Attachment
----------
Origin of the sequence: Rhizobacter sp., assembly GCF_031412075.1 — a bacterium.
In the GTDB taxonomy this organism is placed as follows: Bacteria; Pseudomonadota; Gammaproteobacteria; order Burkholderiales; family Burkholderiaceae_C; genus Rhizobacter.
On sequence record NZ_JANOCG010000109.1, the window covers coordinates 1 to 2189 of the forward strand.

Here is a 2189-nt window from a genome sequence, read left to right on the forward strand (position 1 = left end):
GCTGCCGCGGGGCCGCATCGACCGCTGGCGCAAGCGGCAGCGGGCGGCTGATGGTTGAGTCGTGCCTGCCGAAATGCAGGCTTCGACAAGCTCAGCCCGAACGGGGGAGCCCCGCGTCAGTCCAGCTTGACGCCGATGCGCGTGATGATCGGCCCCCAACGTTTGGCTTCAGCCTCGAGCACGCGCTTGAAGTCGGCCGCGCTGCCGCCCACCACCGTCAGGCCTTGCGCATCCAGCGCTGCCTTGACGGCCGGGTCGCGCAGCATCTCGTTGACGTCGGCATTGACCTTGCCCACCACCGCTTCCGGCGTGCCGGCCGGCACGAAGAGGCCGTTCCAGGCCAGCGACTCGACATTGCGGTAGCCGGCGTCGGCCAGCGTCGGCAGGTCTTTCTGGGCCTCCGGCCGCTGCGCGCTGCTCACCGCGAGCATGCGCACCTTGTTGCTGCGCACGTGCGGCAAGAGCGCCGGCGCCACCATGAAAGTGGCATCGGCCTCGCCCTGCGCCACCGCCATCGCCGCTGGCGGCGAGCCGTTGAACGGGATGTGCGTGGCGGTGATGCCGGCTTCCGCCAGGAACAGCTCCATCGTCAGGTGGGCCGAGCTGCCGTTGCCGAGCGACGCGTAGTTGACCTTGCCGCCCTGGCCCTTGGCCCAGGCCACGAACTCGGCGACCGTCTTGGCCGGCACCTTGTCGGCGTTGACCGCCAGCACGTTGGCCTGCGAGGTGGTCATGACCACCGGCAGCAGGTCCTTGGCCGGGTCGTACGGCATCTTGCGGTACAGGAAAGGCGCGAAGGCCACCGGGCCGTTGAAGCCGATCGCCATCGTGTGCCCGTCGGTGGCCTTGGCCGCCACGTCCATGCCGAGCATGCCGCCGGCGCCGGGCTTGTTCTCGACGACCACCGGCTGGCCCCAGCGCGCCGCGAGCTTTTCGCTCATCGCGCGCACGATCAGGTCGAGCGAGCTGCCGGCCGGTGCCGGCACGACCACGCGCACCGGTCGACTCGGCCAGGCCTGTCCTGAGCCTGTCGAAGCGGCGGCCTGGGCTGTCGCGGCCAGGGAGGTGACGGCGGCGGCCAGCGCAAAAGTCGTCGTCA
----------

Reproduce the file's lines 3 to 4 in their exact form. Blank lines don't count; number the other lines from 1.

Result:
On sequence record NZ_JANOCG010000109.1, the window covers coordinates 1 to 2189 of the forward strand.

Here is a 2189-nt window from a genome sequence, read left to right on the forward strand (position 1 = left end):